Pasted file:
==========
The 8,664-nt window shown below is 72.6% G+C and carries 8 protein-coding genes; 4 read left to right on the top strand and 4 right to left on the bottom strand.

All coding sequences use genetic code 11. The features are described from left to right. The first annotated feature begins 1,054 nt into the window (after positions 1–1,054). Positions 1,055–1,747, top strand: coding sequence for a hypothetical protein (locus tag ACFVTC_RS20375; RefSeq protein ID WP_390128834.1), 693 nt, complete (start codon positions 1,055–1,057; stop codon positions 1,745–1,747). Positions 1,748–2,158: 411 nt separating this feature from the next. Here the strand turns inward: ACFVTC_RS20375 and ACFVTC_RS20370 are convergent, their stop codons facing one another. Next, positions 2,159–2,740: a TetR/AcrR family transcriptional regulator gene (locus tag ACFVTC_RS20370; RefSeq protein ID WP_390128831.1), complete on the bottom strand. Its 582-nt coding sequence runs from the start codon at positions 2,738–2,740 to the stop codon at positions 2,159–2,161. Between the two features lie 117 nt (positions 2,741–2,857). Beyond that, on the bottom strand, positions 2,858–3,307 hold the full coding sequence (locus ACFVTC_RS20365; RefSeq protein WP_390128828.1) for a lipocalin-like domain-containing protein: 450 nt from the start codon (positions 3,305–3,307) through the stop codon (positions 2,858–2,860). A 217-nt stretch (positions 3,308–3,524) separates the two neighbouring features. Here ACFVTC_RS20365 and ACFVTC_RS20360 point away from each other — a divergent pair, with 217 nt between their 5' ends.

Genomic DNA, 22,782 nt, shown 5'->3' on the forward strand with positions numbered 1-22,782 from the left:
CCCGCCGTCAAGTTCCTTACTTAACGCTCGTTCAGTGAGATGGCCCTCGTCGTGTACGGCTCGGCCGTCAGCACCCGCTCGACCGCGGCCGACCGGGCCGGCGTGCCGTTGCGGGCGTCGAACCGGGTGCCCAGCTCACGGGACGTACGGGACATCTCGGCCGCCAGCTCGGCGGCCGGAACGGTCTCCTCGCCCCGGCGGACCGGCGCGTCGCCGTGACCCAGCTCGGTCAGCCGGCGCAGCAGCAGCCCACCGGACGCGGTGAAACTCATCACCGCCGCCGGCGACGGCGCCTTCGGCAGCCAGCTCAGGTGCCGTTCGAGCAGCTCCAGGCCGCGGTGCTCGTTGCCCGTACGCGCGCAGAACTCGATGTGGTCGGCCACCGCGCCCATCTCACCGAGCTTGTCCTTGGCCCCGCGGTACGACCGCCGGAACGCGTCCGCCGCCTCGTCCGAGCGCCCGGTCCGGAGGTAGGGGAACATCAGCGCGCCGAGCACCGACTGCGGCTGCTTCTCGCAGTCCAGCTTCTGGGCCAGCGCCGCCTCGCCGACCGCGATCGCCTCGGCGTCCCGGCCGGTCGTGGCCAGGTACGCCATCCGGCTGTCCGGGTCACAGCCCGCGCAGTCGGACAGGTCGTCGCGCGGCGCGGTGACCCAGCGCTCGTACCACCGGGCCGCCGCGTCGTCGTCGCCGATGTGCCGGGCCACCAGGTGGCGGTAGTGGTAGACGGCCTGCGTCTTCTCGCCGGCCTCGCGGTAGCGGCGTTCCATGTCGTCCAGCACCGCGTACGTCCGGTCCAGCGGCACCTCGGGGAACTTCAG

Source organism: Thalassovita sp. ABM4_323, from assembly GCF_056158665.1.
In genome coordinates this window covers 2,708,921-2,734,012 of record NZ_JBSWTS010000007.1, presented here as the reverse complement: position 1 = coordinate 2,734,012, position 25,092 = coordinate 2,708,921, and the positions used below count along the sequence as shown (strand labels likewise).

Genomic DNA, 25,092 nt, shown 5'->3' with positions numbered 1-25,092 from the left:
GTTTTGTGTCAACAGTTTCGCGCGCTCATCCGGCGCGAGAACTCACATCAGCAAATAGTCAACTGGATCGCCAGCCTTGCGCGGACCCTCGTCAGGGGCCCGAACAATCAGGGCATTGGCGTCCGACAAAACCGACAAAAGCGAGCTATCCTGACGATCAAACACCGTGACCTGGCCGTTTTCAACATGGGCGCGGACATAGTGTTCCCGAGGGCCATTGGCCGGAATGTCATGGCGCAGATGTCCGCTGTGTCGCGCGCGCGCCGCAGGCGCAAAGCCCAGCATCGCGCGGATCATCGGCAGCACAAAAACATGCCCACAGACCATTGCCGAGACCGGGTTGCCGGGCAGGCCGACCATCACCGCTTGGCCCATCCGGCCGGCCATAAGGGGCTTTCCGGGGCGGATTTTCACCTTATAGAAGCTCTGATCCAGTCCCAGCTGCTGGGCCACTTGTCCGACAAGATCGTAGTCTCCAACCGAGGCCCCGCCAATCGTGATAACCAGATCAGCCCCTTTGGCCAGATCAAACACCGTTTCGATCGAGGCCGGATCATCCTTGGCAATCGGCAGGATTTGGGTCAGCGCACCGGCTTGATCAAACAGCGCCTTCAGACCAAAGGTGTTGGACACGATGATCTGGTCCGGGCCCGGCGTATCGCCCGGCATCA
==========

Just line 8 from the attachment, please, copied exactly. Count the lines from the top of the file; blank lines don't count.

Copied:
GTTTTGTGTCAACAGTTTCGCGCGCTCATCCGGCGCGAGAACTCACATCAGCAAATAGTCAACTGGATCGCCAGCCTTGCGCGGACCCTCGTCAGGGGCCCGAACAATCAGGGCATTGGCGTCCGACAAAACCGACAAAAGCGAGCTATCCTGACGATCAAACACCGTGACCTGGCCGTTTTCAACATGGGCGCGGACATAGTGTTCCCGAGGGCCATTGGCCGGAATGTCATGGCGCAGATGTCCGCTGTGTCGCGCGCGCGCCGCAGGCGCAAAGCCCAGCATCGCGCGGATCATCGGCAGCACAAAAACATGCCCACAGACCATTGCCGAGACCGGGTTGCCGGGCAGGCCGACCATCACCGCTTGGCCCATCCGGCCGGCCATAAGGGGCTTTCCGGGGCGGATTTTCACCTTATAGAAGCTCTGATCCAGTCCCAGCTGCTGGGCCACTTGTCCGACAAGATCGTAGTCTCCAACCGAGGCCCCGCCAATCGTGATAACCAGATCAGCCCCTTTGGCCAGATCAAACACCGTTTCGATCGAGGCCGGATCATCCTTGGCAATCGGCAGGATTTGGGTCAGCGCACCGGCTTGATCAAACAGCGCCTTCAGACCAAAGGTGTTGGACACGATGATCTGGTCCGGGCCCGGCGTATCGCCCGGCATCA